HONG KONG: Myanmar’s web-savvy protest movement has overcome social media blocks and even a nationwide Internet blackout to transmit real-time information out of the country, as the new military regime struggles to tamp down opposition to last week’s coup.
After spending most of the last 60 years under the yoke of army rule, Myanmar is no stranger to bold public condemnations of its armed forces — many of which were suppressed with lethal violence.
But unlike earlier years, when generals used onerous censorship laws and travel bans to keep crackdowns hidden from the outside world, thousands of people around the country have been wielding their phones to document defiance in real time.
“Actually, I’m not interested in politics at all,” said Aung, who has spent the last few days uploading footage from protests in his hometown.
“But what the military did is so disgusting.”
Aung, who asked for his real name to be withheld, said he cried while watching the television broadcast last week that confirmed the putsch after the dawn raids that saw Aung San Suu Kyi and other civilian leaders taken into custody.
Since Monday, he has marched around the streets of his town with his old high school teacher — pushed along in the procession in her wheelchair — demanding the military respect the results of recent elections that Suu Kyi’s party won in a landslide.
“They arrested our leaders, our representatives,” the 20-year-old told AFP. “We feel like our dreams have disappeared.”
State TV channels now under military control have gone to great lengths to ignore the chorus of outrage erupting around the country, broadcasting karaoke reels and traditional dance routines even as police respond to rallies with tear gas and rubber bullets.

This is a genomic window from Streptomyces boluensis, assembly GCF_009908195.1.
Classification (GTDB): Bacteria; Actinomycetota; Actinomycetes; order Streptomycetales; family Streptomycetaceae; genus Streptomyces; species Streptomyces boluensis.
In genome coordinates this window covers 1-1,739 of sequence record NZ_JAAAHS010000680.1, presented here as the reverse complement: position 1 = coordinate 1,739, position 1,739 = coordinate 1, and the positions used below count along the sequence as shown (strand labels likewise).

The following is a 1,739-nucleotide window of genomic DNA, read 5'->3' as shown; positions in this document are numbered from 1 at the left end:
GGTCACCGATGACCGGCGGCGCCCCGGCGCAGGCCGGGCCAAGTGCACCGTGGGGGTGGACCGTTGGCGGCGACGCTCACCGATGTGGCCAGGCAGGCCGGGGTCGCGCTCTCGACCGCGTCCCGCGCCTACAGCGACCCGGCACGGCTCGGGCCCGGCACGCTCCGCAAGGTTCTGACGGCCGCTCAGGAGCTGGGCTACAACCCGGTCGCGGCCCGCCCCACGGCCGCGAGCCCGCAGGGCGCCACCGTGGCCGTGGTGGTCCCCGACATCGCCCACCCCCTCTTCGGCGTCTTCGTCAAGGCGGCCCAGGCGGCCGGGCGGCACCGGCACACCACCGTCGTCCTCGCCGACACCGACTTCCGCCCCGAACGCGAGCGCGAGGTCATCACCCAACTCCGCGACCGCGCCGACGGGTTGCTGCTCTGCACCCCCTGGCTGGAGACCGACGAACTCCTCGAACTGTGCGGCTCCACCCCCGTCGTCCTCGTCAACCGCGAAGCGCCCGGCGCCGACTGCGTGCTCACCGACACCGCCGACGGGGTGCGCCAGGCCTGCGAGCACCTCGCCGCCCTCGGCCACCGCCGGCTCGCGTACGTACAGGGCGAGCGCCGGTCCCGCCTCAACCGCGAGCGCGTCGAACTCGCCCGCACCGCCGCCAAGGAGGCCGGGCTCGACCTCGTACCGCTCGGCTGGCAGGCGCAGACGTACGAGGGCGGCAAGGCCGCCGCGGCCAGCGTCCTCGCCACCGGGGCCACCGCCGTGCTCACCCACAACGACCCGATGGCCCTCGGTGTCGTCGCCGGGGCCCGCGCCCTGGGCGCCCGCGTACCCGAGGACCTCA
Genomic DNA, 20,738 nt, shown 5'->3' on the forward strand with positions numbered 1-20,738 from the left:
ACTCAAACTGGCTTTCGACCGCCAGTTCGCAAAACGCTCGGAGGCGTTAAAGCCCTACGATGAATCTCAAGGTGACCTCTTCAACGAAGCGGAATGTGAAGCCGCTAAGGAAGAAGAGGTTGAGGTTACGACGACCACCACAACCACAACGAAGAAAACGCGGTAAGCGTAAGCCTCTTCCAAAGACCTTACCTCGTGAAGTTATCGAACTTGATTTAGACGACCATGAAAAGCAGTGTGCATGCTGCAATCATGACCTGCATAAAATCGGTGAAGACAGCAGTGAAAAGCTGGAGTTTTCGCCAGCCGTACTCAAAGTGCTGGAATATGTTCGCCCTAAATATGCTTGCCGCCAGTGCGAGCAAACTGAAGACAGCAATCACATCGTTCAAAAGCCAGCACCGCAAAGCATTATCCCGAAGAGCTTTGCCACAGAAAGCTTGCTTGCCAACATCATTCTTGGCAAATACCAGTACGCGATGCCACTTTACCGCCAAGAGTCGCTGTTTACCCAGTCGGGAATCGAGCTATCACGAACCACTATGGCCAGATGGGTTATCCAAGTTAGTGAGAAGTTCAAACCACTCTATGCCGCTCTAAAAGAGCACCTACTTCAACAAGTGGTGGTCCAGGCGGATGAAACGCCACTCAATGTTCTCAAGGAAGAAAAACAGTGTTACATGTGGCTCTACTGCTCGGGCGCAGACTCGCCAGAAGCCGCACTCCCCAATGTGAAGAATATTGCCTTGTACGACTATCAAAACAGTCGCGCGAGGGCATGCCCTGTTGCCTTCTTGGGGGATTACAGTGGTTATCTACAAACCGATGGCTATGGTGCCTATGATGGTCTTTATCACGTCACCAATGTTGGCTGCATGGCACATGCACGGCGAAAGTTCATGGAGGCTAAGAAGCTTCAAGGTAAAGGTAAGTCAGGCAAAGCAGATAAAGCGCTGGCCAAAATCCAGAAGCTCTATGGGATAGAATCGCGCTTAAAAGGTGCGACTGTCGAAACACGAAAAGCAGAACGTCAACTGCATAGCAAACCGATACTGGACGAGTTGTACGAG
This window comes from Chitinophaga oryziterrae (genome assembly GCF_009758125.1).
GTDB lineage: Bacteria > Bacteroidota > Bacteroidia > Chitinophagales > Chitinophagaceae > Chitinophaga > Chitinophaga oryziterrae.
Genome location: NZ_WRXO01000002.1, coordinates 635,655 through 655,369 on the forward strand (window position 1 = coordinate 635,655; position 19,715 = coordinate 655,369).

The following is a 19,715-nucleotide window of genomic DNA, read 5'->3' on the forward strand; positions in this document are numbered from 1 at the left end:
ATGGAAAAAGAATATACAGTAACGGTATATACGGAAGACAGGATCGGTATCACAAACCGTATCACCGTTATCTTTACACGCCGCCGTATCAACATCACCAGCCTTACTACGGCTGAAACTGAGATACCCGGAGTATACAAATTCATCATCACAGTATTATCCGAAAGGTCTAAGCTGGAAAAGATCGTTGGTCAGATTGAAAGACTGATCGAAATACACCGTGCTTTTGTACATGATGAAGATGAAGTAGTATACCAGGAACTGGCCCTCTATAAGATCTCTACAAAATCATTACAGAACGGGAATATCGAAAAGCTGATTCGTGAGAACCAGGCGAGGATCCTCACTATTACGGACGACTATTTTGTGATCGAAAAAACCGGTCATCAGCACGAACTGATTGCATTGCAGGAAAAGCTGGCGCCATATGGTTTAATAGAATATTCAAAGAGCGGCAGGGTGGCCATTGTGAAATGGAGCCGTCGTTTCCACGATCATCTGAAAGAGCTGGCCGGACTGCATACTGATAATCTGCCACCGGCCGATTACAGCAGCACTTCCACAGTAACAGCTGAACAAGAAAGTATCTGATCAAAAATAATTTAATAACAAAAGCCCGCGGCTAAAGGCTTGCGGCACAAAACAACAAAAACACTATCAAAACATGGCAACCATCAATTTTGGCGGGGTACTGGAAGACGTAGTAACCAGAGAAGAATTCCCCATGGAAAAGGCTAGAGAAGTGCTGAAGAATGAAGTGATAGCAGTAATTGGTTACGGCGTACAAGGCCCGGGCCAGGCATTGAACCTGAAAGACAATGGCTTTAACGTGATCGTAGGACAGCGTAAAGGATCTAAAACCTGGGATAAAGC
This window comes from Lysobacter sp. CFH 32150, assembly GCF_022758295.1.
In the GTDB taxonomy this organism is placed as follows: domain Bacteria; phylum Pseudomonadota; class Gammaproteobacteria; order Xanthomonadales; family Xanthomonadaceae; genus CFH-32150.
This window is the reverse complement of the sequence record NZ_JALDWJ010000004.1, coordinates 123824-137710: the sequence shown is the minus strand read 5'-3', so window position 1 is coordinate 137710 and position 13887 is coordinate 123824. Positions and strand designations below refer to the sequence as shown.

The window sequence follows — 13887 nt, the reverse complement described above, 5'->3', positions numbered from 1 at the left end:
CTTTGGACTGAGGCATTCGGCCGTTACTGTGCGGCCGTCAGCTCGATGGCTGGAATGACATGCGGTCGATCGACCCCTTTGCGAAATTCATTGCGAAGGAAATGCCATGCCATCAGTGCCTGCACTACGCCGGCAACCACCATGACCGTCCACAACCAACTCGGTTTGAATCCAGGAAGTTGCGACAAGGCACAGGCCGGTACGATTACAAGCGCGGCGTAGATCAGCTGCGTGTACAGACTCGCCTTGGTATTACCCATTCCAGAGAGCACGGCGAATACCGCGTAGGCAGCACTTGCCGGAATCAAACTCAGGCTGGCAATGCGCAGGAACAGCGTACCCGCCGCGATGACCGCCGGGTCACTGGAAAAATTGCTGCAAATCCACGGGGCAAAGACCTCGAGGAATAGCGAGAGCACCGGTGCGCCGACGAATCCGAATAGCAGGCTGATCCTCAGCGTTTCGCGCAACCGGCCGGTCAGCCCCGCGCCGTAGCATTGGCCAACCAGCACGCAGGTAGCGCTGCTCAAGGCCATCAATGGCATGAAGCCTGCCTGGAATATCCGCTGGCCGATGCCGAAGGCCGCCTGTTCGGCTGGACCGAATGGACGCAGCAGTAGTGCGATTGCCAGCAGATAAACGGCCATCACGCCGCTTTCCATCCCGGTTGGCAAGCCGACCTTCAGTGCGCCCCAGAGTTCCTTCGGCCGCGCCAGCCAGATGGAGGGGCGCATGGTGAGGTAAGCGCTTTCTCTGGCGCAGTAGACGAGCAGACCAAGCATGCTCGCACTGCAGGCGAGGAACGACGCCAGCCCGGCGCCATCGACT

But on Facebook and other platforms, private media outlets and ordinary citizens are running live videos that document huge crowds thronging the streets, along with tense confrontations between demonstrators and officers.
The blanket footage of Myanmar’s burgeoning anti-coup movement is a stark contrast to the last uprising against military rule in 2007, when Buddhist monks led a protest against fuel price hikes that morphed into demands for democratic rule.
Some foreign media outlets were able to pipe out images of the bloody crackdown that followed, but the full extent of the carnage only became clear to the outside world after undercover Myanmar journalists smuggled handheld video cameras over the border into Thailand.
Myanmar’s decade-long experiment with civilian rule also democratized the flow of information in the country, with the entrance of foreign telecoms making SIM cards affordable for the entire population and the end of draconian censorship rules.
The new military regime attempted to turn the tide last week as a civil disobedience campaign gained momentum, first by demanding mobile operators block Facebook and other social media platforms, and then ordering a blanket Internet shutdown over the weekend.
But even as most local web traffic ground to a standstill, protesters still managed to livestream snowballing demonstrations across the city using foreign SIM cards with data roaming services.
“They called and asked me what’s going on — what’s the situation, has there been any more international pressure?” said Natty Tangmeesang.
The Thai public relations professional and former Yangon resident returned home to Bangkok last year during the Covid pandemic but managed to make contact with her friends back in Myanmar during the blackout.
Internet services had largely returned by Sunday afternoon, hours before the shutdown was supposed to end, by which time hundreds of thousands of people were on the streets all over the country.
Yangon-based activist Ingyin, who uses one name to protect her identity, said the attempt by the junta to cut her country off from the world might have backfired.
“People felt that when they couldn’t talk about what happened online, they had to go out on the street,”